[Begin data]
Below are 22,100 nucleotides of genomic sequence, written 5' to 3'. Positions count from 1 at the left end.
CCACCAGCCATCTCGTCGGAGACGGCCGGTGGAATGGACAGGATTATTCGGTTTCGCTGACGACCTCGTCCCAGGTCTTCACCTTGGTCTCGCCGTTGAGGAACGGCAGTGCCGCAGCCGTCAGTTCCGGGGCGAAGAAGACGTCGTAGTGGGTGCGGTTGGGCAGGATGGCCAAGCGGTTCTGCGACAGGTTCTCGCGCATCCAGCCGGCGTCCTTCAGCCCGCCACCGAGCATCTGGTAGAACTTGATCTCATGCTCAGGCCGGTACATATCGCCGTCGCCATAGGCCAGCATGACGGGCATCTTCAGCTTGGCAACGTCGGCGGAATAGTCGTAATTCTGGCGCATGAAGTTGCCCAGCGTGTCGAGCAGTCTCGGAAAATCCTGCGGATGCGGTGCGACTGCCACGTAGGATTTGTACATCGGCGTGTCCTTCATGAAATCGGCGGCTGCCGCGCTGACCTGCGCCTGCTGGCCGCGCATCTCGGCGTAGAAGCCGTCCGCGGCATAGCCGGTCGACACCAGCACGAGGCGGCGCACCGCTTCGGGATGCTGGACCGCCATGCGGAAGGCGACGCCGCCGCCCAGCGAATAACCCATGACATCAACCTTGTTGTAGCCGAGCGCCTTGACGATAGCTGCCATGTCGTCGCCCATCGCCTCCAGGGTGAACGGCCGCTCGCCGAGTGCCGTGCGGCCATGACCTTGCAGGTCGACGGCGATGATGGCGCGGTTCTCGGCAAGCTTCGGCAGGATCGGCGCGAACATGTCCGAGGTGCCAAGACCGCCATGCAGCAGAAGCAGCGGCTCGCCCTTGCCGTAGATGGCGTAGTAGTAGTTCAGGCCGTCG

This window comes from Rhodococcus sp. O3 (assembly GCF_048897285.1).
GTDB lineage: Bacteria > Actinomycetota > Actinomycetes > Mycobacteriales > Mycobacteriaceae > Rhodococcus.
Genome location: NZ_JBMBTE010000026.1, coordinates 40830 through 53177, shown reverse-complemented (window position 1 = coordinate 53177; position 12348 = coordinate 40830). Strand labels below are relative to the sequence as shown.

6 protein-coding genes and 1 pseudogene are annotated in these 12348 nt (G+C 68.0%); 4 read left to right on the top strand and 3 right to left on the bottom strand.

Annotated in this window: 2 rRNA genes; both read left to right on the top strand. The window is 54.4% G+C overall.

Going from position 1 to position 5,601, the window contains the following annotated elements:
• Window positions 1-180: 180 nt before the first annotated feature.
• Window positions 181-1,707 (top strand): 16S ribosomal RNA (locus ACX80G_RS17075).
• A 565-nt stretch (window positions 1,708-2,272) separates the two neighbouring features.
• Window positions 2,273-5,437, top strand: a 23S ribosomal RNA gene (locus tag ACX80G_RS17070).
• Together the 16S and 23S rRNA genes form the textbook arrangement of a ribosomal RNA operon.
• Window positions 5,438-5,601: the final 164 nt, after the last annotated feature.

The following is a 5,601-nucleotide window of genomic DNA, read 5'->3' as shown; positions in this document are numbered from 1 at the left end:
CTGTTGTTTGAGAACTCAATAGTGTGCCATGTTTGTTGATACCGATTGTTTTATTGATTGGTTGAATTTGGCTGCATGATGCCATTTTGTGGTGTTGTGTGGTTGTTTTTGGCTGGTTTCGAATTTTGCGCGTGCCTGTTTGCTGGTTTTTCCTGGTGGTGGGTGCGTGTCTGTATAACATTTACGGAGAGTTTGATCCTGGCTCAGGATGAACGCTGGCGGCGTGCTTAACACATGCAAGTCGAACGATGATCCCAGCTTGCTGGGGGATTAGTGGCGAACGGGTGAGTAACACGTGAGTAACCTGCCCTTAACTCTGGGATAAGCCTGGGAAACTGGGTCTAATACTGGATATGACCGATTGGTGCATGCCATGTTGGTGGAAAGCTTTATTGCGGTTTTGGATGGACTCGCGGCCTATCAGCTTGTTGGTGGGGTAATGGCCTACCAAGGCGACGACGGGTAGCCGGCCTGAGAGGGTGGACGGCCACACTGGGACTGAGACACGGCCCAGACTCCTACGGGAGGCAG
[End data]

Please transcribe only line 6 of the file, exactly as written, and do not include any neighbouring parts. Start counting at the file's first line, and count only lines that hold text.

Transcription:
6 protein-coding genes and 1 pseudogene are annotated in these 12348 nt (G+C 68.0%); 4 read left to right on the top strand and 3 right to left on the bottom strand.